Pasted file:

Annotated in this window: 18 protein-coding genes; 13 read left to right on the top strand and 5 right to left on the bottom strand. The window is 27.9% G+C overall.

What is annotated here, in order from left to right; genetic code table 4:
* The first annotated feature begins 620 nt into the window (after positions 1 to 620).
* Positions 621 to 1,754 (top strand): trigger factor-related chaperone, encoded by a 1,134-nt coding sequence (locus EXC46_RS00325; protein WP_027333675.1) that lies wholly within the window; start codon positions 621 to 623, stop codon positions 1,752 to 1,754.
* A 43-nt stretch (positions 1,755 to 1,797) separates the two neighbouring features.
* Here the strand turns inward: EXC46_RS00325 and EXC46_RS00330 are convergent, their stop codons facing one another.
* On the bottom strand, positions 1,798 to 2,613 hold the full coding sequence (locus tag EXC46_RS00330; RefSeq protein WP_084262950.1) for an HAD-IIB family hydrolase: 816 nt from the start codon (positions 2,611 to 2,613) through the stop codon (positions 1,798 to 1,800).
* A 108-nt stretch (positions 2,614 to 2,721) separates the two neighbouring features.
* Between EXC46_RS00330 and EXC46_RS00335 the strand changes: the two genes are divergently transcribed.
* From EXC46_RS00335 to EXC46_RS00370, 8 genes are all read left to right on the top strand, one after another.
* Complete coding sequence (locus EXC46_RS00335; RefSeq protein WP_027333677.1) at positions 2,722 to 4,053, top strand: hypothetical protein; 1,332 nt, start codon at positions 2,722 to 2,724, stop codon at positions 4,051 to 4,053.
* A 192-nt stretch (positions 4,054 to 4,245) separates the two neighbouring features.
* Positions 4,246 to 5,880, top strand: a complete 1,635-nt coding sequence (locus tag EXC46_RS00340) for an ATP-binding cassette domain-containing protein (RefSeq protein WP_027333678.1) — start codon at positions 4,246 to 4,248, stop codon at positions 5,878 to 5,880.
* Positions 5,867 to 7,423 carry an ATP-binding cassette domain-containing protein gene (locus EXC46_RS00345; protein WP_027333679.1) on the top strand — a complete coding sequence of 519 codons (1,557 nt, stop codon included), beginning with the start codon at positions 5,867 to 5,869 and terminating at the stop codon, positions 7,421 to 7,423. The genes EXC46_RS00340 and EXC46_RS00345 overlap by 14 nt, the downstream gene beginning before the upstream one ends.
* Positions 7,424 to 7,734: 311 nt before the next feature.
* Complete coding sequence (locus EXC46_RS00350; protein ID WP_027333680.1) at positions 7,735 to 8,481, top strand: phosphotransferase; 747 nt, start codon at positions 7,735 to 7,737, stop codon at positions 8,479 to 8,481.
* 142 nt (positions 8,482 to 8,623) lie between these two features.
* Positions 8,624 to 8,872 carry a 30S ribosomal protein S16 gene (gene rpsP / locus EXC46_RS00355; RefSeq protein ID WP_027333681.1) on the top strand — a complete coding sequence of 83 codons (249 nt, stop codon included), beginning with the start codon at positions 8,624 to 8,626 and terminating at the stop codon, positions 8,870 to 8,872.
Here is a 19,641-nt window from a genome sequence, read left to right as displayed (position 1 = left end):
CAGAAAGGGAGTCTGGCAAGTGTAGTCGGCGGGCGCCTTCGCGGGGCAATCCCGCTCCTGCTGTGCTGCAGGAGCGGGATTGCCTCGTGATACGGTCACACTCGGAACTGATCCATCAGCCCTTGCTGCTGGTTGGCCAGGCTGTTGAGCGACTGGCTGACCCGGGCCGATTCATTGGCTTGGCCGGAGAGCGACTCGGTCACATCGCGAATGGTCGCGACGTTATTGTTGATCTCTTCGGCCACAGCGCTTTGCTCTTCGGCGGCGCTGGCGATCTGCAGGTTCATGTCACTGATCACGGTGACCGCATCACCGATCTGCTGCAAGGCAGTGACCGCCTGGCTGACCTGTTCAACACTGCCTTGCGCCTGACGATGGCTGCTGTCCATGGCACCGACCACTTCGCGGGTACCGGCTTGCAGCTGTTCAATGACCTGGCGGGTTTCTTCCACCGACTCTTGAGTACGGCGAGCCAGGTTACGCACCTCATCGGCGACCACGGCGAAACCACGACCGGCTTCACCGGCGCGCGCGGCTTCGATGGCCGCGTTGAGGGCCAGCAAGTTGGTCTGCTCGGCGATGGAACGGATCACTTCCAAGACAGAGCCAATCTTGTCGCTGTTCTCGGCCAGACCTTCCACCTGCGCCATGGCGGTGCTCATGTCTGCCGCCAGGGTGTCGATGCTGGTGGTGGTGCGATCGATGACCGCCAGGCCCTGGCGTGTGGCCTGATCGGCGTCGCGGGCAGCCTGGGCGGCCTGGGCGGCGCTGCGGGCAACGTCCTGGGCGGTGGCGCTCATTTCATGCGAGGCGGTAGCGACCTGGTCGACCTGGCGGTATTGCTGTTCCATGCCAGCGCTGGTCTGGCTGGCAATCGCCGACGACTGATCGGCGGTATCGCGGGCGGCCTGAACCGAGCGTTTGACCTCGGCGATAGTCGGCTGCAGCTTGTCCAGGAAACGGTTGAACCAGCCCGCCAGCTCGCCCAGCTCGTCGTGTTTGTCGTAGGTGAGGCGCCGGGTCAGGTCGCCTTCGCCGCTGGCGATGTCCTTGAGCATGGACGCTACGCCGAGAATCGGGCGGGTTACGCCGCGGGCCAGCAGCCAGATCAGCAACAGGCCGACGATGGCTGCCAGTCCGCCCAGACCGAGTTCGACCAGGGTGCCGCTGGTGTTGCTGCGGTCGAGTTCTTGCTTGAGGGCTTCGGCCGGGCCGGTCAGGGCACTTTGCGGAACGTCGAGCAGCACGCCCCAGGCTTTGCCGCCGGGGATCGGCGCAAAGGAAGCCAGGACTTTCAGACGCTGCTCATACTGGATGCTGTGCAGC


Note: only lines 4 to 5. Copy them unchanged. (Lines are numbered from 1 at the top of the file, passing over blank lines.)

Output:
* Positions 621 to 1,754 (top strand): trigger factor-related chaperone, encoded by a 1,134-nt coding sequence (locus EXC46_RS00325; protein WP_027333675.1) that lies wholly within the window; start codon positions 621 to 623, stop codon positions 1,752 to 1,754.
* A 43-nt stretch (positions 1,755 to 1,797) separates the two neighbouring features.